Treehouse-Enchanted Circle Arts & Learning Project
The first year that the Arts & Learning Project launched fifteen 5th – 9th graders living at Treehouse were inspired and motivated to learn through the arts – drama, photography, poetry, music and more. The dynamic Enchanted Circle Theatre staff facilitated this amazing adventure along with Treehouse staff and elders. This year, we partnered with Hampshire Educational Collaborative to take the Arts & Learning Project over to the White Brook Middle School’s After School Program.

Treehouse Hear Our Voices Project
Empowering young women, their mothers and female elders through
a customized Holyoke Rows program last fall was very exciting to witness
and be a part of. Elders teaching younger women how to fasten into their boats, showing them rowing techniques, and seeing mother/daughter teams learning together is very inspirational. With your help, we look forward to continuing this Connecticut River journey during the spring, summer and fall.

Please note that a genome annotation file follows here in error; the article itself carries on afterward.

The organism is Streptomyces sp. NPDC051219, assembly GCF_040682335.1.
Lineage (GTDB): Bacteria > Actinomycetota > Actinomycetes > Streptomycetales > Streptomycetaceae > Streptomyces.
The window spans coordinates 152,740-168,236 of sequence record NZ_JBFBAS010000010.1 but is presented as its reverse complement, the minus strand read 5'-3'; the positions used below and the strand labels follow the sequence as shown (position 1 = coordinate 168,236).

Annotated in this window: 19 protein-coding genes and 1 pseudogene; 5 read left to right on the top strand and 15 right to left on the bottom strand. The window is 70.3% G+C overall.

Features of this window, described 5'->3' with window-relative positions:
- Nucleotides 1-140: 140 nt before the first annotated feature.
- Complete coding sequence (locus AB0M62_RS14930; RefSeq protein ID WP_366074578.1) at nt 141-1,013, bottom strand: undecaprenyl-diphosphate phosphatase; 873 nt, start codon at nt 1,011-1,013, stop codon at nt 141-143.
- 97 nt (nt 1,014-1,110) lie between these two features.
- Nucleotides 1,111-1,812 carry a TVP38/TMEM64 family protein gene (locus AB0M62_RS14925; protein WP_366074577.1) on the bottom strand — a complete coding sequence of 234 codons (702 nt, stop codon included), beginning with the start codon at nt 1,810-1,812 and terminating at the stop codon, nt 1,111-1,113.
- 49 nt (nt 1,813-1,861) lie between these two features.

Treehouse Suitcase Project
Providing children entering the public foster care system with a suitcase so they don’t have to carry their personal belongings in trash bags is a way of honoring each young person’s life. The Treehouse Suitcase Project is piloting a program with one DCF office to create a replicable model that can be used in DCF offices across the Commonwealth in order to ensure that every newborn, infant, toddler, pre-schooler, elementary aged child, middle schooler and teen is shown that they are cared about by people in their communities. Join with your family, friends and neighbors to collect suitcases. Show our kids experiencing foster care that you find them worthy of your investment!

The Treehouse Foundation is deeply grateful for your interest in learning more about our menu of new Treehouse programs that benefit children experiencing foster care. Thank you for your support!

The Story of the Phone Call

Some adoptive families call it “Gotcha Day”. Others call it “Arrival Day”. In some homes it is known as “Family Day”. For our family today is “the day” and we are still trying to come up with a name for it. We refer to it as “the day you came into our lives” and we have photos that capture the moment. We know it doesn’t really matter what we call it because we all understand its significance and my youngest child knows this part of her story by heart.